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# 2.2: Light Incident Normally at a Boundary

• • Contributed by Jeremy Tatum
• Emeritus Professor (Physics & Astronomy) at University of Victoria

The result described by Equation (3) for the transmitted and reflected amplitudes is an inevitable consequence of the continuity of displacement and gradient of a wave at a boundary, and is not particularly restricted to waves in a rope. It should be equally applicable to electromagnetic waves moving from one medium to another at normal incidence, and indeed it is verified by measurement. Thus, as with the ropes, the amplitudes of the incident, transmitted and reflected waves are in the ratio

$1: \dfrac{2c_2}{c_2+c_1} : \dfrac{c_2-c_1}{c_2+c_1}. \label{eq:2.5}$

One hopes that energy is conserved, so let’s see. The energy stored per unit volume in an electric field in an isotropic medium is $$\dfrac{1}{2}\epsilon E^2$$. The rate of transmission of energy per unit area (i.e. the flux density) is this times the speed of propagation. But $$\epsilon = \dfrac{1}{\mu_0 c^2}$$.

(We suppose in the present context that both media are nonmagnetic, so both have permeability $$µ_0$$.) Thus we see that the rate of propagation of energy per unit area is proportional to the square of the amplitude and inversely proportional to the speed.

Thus the incident, transmitted and reflected powers are in the ratio

$1: \dfrac{4c_1c_2}{(c_1+c_2)^2}: \dfrac{(c_1-c_2)^2}{(c_1+c_2)^2}. \label{eq:2.6}$

As with the two ropes, the sum of the transmitted and reflected flux densities is equal to the incident flux density, and, once again, all’s well with the world.

It may at first glance be surprising that the rate of transmission of energy is inversely proportional to the speed. In the case of the ropes, the “slow” rope has a larger mass per unit length. In the case of the electromagnetic field, the “slow” medium has a larger permittivity, so the electric field is having to work the harder.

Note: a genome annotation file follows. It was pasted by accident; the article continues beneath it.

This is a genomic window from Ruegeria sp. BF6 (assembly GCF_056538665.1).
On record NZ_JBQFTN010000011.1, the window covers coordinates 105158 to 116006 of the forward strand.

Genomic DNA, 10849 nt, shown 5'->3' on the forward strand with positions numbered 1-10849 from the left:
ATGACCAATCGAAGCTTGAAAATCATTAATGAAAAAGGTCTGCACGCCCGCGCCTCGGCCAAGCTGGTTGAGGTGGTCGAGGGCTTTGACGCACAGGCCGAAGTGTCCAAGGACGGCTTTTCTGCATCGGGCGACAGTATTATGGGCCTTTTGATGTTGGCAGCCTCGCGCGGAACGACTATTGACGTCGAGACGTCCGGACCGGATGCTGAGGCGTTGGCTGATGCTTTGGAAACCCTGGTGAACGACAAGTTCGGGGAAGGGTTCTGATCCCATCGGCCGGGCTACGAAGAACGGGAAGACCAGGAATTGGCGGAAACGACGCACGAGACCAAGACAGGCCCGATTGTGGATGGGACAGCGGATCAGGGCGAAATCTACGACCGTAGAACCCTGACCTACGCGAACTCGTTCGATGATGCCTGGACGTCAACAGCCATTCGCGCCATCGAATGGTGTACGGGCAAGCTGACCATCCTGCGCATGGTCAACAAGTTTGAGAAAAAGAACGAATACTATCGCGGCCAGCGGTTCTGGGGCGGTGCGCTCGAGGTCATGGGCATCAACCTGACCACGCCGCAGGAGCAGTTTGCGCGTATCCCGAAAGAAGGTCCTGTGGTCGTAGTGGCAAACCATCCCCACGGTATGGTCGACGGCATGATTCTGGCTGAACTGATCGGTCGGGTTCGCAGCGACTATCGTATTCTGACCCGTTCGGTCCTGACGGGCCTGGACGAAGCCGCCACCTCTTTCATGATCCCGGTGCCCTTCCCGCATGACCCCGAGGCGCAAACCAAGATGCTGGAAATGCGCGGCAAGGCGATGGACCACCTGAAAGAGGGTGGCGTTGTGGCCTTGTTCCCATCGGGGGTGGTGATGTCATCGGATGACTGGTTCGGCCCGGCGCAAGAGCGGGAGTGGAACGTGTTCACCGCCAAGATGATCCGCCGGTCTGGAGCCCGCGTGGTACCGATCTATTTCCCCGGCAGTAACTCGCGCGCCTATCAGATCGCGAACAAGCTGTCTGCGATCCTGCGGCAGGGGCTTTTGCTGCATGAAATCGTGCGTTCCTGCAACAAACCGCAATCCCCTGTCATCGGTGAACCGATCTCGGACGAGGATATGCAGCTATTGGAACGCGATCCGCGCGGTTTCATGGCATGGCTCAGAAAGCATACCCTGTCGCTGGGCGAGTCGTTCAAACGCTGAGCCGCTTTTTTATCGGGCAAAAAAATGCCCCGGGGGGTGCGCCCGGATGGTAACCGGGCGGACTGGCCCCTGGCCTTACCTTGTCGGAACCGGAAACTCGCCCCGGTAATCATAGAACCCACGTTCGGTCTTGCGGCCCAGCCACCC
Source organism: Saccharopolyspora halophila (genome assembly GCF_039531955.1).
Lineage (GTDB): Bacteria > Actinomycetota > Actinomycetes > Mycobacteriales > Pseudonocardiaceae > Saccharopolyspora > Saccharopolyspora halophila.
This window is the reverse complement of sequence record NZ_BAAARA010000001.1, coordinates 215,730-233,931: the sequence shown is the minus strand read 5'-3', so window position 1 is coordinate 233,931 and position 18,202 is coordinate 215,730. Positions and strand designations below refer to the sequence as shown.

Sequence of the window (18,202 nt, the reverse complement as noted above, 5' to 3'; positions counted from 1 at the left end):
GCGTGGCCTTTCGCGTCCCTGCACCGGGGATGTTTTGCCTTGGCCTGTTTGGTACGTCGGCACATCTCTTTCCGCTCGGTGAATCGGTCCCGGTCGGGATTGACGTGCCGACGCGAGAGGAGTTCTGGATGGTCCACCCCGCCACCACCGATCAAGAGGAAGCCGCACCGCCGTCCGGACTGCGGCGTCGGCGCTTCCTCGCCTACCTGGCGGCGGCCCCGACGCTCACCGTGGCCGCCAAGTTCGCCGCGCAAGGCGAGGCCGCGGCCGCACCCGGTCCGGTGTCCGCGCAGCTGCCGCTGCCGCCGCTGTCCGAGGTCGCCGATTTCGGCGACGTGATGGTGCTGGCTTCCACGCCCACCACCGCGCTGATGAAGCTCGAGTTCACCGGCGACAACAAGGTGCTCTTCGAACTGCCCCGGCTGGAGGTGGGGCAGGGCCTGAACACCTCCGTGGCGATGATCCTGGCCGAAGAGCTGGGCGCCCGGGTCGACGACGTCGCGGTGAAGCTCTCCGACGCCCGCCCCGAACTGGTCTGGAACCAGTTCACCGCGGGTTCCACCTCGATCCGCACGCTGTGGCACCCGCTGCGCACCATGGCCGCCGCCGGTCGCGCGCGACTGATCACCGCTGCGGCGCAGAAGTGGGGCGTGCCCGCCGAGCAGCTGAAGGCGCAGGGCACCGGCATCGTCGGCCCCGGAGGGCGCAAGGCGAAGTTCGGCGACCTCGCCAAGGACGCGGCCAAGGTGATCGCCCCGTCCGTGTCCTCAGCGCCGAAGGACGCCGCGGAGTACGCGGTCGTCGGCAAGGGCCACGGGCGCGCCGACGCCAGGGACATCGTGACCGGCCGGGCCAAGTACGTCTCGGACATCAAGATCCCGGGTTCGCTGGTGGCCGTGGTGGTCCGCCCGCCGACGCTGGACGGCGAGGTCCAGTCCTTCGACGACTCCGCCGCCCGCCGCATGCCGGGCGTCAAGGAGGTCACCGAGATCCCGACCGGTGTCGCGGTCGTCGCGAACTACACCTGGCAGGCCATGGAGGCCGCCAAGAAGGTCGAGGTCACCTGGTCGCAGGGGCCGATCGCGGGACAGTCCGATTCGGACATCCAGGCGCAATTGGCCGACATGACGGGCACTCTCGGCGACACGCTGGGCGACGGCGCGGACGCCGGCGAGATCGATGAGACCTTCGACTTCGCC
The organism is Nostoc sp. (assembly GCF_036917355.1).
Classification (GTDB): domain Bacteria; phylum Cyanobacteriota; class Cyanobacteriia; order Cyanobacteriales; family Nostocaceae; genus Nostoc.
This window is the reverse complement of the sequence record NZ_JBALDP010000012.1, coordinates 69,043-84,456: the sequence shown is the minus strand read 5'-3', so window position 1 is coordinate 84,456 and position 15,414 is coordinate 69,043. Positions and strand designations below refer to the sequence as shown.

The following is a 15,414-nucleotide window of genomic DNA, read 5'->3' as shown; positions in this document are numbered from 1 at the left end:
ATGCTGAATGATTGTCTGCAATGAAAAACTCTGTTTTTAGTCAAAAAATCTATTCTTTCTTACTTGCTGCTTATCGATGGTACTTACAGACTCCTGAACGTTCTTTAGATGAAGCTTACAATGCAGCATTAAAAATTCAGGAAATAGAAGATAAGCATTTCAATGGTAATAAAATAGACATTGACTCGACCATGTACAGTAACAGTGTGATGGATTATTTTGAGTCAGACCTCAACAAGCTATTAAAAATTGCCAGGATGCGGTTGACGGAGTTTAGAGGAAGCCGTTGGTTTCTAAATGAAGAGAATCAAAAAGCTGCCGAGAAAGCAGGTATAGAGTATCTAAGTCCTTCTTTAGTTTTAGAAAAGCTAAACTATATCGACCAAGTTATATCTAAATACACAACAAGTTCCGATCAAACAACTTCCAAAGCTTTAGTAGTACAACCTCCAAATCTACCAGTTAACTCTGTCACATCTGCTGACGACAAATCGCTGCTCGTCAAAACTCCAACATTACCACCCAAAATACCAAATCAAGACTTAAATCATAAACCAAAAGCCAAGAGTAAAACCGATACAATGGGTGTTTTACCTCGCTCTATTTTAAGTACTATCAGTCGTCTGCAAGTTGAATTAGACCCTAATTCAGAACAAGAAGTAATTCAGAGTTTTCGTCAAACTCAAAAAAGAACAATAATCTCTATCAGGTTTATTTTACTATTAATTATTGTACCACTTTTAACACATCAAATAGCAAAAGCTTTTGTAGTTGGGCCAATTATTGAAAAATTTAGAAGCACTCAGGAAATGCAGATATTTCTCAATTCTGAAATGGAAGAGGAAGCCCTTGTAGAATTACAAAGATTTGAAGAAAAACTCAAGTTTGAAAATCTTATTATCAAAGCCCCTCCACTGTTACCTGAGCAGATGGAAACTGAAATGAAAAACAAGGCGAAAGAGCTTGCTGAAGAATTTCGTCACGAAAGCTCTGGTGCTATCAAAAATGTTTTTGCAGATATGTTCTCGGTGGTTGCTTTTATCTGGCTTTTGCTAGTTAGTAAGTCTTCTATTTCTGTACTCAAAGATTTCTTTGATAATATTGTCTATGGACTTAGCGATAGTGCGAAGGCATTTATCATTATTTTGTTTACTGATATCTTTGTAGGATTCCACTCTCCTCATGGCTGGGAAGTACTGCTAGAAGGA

The speed of light in a medium is inversely proportional to the refractive index, so the amplitude ratios can be expressed as

$1: \dfrac{2n_1}{n_1+n_2} : \dfrac{n_1-n_2}{n_1+n_2}.\label{eq:2.7}$

We see that there is a phase change on reflection from an optically denser medium.

The flux density ratios can be written as

$1: \dfrac{4n_1n_2}{(n_2+n_1)^2} : \dfrac{(n_2-n_1)^2}{(n_2+n_1)^2}.\label{eq:2.8}$

If light is going from air $$(n_1 = 1)$$ to glass $$(n_2 = 1.5)$$, the transmitted amplitude will be 80 percent of the incident amplitude, and the reflected amplitude will be 20 percent of the incident amplitude. The transmitted flux density will be 96 percent of the incident flux density, and the reflected flux density will be 4 percent of the incident flux density.

If $$n_2 = n_1$$ there will be no reflection at the boundary; in effect there is no boundary. The larva of the midge Chaoborus, known as the Phantom Midge, is an aquatic creature whose body has a refractive index equal to the refractive index of water. The picture below shows a photograph of one of them in the water: Larva of the Phantom Midge, Chaoborus sp. (If you don’t believe me, look it up on the Web.)

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